Most of us observe the news items on the latest hacker activity or cyber crime with detachment, because, after all, we’re not in any way connected with this activity are we? But a recent hacking event involving Twitter (the victim) and TechCrunch (the recipient), and an unknown hacker who calls himself Croll, got me thinking about how many of us online may be feeding the cycle of hacking and cyber crime unknowingly, or certainly unintentionally.
What I’m about to say may be considered by some as unnecessarily harsh: Life is tough let’s face it, and this is one of those things that, if you’ve never been hacked will seem not-all-that-important. But if you have ever been hacked, or worse, if a hacker has taken over your website or one of your social media identities, you will feel this acutely and may even feel as strongly as I do.
In the case of TechCrunch’s role in even considering publishing data sent to them by Hacker Croll, I have to make a highly critical observation. This pains me somewhat because up until now I have admired Michael Arrington for his astuteness and business acumen. But maybe I was being gullible.
My observation is this: For a high-profile website like TechCrunch to openly cooperate with a hacker–and let’s face it when you accept the goods and make use of them you are cooperating, in the same way that fences cooperate with thieves–is a ludicrous abdication of their responsibility to set the tone for the Internet. Any website with the readership that TechCrunch has must shoulder the responsibility it has earned as an industry-leader to set and maintain ethical standards.
For TechCrunch to publish any of the data passed on by that hacker is tantamount to leading us all lemming-like over the cliff, because it will surely be seen as a huge, red-carpeted encouragement to hackers everywhere.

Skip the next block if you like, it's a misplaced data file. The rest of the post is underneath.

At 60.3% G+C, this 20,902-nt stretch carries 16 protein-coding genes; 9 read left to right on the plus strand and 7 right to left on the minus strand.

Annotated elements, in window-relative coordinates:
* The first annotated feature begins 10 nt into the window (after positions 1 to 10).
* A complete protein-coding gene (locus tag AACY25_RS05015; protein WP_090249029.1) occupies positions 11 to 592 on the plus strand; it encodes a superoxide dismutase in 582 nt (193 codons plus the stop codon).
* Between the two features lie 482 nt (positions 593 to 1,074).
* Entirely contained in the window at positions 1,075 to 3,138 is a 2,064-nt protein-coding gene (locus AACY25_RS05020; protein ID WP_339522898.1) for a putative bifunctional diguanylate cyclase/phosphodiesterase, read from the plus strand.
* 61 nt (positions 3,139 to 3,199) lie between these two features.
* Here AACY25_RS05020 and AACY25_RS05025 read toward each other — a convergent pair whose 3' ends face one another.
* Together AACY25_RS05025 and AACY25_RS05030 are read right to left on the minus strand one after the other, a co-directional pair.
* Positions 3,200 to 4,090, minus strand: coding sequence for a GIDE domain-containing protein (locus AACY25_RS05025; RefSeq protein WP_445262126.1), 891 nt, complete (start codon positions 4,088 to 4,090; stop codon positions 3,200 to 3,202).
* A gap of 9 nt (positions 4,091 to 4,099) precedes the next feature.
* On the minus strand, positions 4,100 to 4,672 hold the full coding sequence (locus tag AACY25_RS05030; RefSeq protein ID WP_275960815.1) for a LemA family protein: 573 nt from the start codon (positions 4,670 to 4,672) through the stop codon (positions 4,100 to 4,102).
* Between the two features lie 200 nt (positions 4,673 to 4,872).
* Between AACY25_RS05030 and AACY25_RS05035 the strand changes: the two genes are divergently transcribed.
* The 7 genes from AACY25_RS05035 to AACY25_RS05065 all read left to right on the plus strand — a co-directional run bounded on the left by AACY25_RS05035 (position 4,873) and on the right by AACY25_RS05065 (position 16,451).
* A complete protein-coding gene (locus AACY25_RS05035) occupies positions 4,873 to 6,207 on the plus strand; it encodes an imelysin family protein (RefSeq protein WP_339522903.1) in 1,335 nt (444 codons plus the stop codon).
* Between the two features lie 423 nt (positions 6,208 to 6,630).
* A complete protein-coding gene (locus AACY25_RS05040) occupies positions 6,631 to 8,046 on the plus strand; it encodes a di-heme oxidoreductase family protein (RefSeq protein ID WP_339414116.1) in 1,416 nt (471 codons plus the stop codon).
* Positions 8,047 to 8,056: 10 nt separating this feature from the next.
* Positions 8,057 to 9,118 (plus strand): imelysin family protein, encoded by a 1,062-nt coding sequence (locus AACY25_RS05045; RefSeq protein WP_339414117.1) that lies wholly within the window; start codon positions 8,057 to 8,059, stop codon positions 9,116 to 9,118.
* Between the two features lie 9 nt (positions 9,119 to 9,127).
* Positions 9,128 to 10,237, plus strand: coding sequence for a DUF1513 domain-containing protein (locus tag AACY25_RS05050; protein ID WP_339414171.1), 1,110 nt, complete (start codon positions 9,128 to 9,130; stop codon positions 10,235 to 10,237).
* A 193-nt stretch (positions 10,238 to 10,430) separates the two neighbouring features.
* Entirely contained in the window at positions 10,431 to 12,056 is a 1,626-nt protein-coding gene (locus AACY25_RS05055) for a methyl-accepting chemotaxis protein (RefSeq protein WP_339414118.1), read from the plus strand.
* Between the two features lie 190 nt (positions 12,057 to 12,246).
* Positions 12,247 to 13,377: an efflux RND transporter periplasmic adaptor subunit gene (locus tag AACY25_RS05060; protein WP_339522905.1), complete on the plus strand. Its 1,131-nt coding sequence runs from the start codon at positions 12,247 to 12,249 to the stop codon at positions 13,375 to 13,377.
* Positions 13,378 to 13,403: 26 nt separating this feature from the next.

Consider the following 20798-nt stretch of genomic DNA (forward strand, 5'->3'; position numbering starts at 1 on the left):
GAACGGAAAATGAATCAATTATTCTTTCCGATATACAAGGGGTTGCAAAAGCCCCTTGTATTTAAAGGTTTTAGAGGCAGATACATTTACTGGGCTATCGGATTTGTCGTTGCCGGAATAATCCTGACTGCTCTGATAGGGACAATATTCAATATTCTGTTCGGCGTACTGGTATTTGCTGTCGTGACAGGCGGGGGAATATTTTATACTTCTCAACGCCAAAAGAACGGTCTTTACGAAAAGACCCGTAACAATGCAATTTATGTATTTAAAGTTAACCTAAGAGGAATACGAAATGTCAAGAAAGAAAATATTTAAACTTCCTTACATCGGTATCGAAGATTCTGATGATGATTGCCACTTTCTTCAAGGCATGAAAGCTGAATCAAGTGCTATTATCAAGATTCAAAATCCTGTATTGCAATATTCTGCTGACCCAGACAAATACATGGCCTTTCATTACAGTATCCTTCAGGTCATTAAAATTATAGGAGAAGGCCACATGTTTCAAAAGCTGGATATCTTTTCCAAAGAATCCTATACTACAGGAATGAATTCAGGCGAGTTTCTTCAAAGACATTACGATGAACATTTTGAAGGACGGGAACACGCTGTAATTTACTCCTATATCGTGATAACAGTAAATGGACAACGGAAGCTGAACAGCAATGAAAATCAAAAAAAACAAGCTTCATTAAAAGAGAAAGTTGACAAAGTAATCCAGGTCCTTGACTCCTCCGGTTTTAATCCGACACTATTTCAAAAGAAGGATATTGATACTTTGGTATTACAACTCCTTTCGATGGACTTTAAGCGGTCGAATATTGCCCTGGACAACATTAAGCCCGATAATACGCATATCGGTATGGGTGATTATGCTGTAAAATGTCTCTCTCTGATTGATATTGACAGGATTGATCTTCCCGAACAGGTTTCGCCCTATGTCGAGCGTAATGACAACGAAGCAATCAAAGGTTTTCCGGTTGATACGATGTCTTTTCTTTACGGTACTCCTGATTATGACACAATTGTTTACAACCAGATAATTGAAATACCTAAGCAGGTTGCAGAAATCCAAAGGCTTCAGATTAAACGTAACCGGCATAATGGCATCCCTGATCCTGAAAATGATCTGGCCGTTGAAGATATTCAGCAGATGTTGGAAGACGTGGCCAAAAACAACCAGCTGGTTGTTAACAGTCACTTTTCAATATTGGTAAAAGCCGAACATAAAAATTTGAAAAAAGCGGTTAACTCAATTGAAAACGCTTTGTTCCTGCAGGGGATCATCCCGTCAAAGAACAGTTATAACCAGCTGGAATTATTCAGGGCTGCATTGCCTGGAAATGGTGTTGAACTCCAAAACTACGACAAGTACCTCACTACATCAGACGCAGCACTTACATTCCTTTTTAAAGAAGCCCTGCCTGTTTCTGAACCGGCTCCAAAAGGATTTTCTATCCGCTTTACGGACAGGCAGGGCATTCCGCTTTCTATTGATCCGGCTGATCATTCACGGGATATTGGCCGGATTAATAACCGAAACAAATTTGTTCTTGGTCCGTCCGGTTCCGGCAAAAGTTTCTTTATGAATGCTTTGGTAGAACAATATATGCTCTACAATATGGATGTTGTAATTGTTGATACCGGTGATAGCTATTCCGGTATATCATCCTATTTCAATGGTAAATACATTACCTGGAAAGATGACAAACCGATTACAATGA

I acknowledge that many experts, Mashable is just one, put the blame pretty much on Twitter, and anyone else in their shoes, for allowing such glaring security flaws to continue unchecked. But to me, that attitude is like saying that if you accidentally forget to lock your back door, a thief has every right to come in and ransack your house.
It was a bit of a disappointment that out of all the experts I called on for input, only Lee Odden of Top Rank Marketing was prepared to make a statement about how he feels:
Regarding TechCrunch publishing allegedly “hacked and stolen” private documents, there’s a clear ethical issue. They’ve disclosed that only some of the documents will be published but there’s still a choice to be made. News sites and blogs can decide in situations like this whether the newsworthiness of publishing someone else’s private information is worth more than their own integrity and ethical standards. TechCrunch and its advertisers stand to gain from a criminal act perpetuated against Twitter. From an ethical standpoint, how is that different than Murdoch Media benefiting from hacking the cell phones of Politicians and celebrities?
I wholeheartedly agree with Lee. Where is TechCrunch’s trustworthiness score now huh?
The ‘Other’ Scenario
On the other hand, if TechCrunch was to openly condemn the hacker to the greatest extent possible, turn him over to law enforcement (digitally-speaking of course), and then refuse to publish even one word of what was passed to them, they would be setting themselves on a pedestal and would become the focus of just as much publicity I’d say. Then, if some two-bit blogger were to publish any of that data at a later date, he would be seen as just that: A two-bit blogger trying lamely to make a name for himself.
Come on now, stand up and be counted. If you agree with me, just leave me a short comment below to say so. If you don’t agree, let’s hear that too: have the courage of your convictions and tell me why in a comment.